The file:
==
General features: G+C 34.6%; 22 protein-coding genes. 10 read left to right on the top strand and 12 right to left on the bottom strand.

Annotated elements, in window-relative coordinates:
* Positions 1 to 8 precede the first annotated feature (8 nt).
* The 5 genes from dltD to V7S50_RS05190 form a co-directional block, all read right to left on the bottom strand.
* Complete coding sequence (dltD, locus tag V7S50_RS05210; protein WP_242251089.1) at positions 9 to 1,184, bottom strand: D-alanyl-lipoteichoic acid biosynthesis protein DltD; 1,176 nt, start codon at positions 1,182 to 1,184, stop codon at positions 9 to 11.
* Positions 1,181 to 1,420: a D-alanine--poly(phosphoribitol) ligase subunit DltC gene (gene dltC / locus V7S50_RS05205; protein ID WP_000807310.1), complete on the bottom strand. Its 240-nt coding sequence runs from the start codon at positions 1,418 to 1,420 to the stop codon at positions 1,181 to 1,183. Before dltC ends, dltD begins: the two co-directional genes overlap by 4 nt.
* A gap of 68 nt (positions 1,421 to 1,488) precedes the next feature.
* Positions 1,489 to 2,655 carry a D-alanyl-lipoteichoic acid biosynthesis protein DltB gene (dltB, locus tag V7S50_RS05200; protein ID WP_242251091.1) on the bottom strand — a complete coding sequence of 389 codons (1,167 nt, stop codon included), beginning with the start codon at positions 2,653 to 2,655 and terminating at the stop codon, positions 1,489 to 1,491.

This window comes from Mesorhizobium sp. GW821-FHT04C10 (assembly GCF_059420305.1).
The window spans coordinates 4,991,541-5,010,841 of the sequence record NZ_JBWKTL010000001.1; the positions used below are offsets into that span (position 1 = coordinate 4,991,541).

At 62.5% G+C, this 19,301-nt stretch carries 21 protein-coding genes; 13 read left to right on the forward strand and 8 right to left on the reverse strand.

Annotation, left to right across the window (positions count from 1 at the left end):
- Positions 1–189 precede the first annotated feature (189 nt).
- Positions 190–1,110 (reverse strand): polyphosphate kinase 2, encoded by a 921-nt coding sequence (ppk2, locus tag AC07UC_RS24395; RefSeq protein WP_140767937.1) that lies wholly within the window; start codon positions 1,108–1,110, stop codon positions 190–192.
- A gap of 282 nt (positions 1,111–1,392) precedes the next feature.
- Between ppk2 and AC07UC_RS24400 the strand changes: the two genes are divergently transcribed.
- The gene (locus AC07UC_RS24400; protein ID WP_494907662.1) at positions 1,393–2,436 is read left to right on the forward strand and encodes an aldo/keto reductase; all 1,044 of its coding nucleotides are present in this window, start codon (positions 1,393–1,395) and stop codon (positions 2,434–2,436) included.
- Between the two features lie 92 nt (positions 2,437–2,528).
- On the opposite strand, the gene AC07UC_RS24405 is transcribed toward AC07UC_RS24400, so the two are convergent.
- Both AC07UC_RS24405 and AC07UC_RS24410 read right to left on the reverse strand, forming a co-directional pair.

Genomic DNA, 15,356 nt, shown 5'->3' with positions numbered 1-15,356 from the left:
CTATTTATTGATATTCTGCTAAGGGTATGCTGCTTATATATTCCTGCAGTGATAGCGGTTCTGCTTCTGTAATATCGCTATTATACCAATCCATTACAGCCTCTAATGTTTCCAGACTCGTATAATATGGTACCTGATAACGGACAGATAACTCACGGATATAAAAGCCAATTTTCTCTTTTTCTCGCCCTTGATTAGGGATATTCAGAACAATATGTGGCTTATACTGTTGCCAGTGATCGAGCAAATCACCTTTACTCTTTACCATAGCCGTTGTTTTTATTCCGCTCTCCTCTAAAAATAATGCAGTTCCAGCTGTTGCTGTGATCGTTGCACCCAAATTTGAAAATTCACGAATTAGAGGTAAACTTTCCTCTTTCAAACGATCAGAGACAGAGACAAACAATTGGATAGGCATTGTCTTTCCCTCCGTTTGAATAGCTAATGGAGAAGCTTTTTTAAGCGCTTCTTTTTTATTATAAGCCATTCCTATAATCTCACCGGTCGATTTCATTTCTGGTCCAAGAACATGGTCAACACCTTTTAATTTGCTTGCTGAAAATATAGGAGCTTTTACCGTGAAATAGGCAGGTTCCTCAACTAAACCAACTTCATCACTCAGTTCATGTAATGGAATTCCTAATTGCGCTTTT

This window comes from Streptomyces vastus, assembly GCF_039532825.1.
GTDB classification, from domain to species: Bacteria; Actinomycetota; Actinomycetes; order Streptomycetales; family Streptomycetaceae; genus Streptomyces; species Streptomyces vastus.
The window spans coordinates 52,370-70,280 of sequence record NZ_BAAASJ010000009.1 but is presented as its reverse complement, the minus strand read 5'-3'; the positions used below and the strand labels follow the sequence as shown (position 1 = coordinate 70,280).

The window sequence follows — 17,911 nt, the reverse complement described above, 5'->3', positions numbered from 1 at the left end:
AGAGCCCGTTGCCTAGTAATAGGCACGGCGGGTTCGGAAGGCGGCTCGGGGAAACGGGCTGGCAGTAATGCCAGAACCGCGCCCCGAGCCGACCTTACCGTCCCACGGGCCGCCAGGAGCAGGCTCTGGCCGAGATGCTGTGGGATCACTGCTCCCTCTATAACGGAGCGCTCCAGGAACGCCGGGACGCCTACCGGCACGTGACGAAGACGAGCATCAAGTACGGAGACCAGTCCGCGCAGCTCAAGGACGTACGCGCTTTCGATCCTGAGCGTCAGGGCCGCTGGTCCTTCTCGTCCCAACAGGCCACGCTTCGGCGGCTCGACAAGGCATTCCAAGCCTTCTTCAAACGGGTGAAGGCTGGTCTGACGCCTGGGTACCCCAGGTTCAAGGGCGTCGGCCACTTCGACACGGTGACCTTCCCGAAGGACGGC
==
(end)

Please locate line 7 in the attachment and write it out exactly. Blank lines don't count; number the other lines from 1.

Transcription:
* A gap of 68 nt (positions 1,421 to 1,488) precedes the next feature.